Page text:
In his art, Andrew Gilbert (b. 1980 Edinburgh, Scotland) moves in a grotesquely fantastical cosmos that he has developed over the years, in which he places the figures from his works. At the centre of this cosmos are the history of Gilbert’s Scottish homeland and the colonial history of Great Britain. Taking these as his basis, the artist interlaces and combines meticulously researched historical facts with fictional characters. Gilbert has given himself a major role in this universe too. Thus time and again the figure of “Andrew” turns up, experiencing heroic stories on the battlefield together with Holy Broccoli (a spiritual guardian) or pursuing the Afghan squirrel in his helicopter. In 2014 the artist had a first opportunity to work in Africa. Some of the drawings he produced there can be seen in the exhibition ‘seemed like a good idea at the time’.
Veronika Hilger (b. 1981 Prien, Bavaria) grapples with painting, and in particular with landscape painting. The artist took the decision to devote herself to what is these days an if anything unusual genre while a student at the Akademie der Bildenden Künste in Munich, and since then has created pictorial worlds from elements of landscape that have relatively little in common with the classical notion of landscape painting. These abstract worlds arise without any model in the real world, and can be read and put together in continually new ways. Towards the end of her studies, Veronika Hilger began, in parallel with her painting, to develop a body of sculptural work. These fragile ceramics are on the formal vocabulary of the works on canvas, and against this background cast light on further aspects of the artificiality of landscape and its capacity for depiction.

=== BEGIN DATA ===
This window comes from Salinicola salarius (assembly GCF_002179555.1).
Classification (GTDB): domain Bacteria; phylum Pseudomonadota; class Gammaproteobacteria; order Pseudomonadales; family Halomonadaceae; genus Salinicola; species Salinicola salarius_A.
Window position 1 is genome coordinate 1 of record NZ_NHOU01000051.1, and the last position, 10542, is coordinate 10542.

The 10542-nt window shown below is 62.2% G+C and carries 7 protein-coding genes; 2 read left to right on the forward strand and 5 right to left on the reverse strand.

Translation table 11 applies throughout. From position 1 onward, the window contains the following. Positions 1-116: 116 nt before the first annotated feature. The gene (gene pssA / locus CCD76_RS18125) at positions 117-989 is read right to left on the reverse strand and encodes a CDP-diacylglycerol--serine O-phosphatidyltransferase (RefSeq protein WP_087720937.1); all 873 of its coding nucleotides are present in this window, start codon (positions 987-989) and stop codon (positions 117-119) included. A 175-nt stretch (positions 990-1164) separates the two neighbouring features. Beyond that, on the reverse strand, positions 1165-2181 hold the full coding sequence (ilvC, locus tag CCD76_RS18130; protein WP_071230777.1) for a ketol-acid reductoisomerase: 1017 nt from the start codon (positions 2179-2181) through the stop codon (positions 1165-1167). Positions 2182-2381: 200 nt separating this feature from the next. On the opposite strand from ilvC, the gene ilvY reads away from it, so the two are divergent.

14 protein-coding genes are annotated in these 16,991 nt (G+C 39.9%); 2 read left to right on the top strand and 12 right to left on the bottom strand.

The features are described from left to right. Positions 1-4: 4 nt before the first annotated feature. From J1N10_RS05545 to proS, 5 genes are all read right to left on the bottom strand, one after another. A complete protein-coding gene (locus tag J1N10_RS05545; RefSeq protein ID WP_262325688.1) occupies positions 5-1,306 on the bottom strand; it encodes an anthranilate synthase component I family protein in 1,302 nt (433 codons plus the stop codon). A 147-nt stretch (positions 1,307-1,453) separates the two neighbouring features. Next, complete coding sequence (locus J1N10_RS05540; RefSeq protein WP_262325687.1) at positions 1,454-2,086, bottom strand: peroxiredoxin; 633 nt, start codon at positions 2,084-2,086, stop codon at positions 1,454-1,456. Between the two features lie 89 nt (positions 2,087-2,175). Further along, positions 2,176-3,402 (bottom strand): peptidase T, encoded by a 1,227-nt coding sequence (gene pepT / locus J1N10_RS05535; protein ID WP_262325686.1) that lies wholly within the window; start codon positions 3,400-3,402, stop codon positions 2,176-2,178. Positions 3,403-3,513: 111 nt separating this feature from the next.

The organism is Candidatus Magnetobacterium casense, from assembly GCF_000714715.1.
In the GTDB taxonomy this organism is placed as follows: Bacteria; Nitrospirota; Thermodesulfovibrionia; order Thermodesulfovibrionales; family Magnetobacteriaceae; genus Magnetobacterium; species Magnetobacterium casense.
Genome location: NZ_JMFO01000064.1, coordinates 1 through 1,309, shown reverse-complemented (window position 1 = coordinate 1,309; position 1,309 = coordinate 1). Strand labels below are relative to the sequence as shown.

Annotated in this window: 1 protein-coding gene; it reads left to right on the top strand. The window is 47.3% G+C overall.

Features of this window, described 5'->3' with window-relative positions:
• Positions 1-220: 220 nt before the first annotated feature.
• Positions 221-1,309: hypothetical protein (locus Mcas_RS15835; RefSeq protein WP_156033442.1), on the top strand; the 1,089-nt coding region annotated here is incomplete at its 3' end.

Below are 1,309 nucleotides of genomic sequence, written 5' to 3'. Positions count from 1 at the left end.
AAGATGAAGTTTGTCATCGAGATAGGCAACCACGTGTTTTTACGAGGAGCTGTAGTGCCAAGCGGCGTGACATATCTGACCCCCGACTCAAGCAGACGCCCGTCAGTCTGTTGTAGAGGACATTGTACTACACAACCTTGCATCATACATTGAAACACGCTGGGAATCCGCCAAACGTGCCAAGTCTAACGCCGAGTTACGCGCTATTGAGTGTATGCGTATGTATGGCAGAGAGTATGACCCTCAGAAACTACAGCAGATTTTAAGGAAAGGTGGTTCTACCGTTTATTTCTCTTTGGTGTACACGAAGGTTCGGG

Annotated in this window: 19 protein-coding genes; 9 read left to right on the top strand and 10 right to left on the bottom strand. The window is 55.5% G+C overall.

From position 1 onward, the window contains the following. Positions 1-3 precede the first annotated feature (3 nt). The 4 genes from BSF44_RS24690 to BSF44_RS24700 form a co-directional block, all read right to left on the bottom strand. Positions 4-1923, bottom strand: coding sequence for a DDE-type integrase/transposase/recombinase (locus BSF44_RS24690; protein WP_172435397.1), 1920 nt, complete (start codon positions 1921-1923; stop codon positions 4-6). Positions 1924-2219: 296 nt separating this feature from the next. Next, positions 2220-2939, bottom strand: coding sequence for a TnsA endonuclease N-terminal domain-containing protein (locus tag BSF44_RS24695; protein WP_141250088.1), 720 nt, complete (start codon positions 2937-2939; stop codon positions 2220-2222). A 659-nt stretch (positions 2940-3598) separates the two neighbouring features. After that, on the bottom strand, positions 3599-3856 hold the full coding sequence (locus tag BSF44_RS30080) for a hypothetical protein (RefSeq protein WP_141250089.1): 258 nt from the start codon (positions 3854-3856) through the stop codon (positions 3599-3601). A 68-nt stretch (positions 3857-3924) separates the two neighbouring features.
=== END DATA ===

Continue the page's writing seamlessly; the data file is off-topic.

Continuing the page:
Se-Youn Kim (b. 1986 Seoul, South Korea) is concerned with the thematic complex of the deconstruction, reconstruction and transformation of familiar material. This gives rise to very personal works, such as 96 pieces, for which the artist’s own recent past forms the foundation. The abstract installation consists of the fibres and threads of all 96 items of clothing which she wore during her time at art college, and which were taken apart or pulverized for this work. For 96 pieces #2 she transformed this transformed material in its turn, by turning the individual fibres – sorted by colour – into very thin paper, and thus giving them a new form. The clothing, which long had protective, communicative and expressive functions, has been irrevocably destroyed: what remains is the abstract beauty of colour and form.
Sebastian Stumpf (b. 1980 Würzburg, Bavaria) is drawn mostly to urban “un-places” for his inspiration. Here he sounds out the relationship between body and space, and its limits. In his madcap actions, he overcomes physical boundaries and documents this performative action in astonishing photographs and videos. The terrain of a disused and flooded opencast mine forms the almost unreal backdrop for a new photographic series with the title Abraum (“Waste”). Here Stumpf stages himself by jumping boldly into the artificial lakes on the site, pressing the remote-control release of his camera between the moment of lift-off and the moment of touchdown on the water. The special nature of the surroundings, the choice of motif and the action in question produces a shift of scale and spatial relationships, no pictorial element moving into the foreground. Stumpf himself, in spite of the extreme nature of his actions, fits confusingly harmoniously into the many details of his surroundings.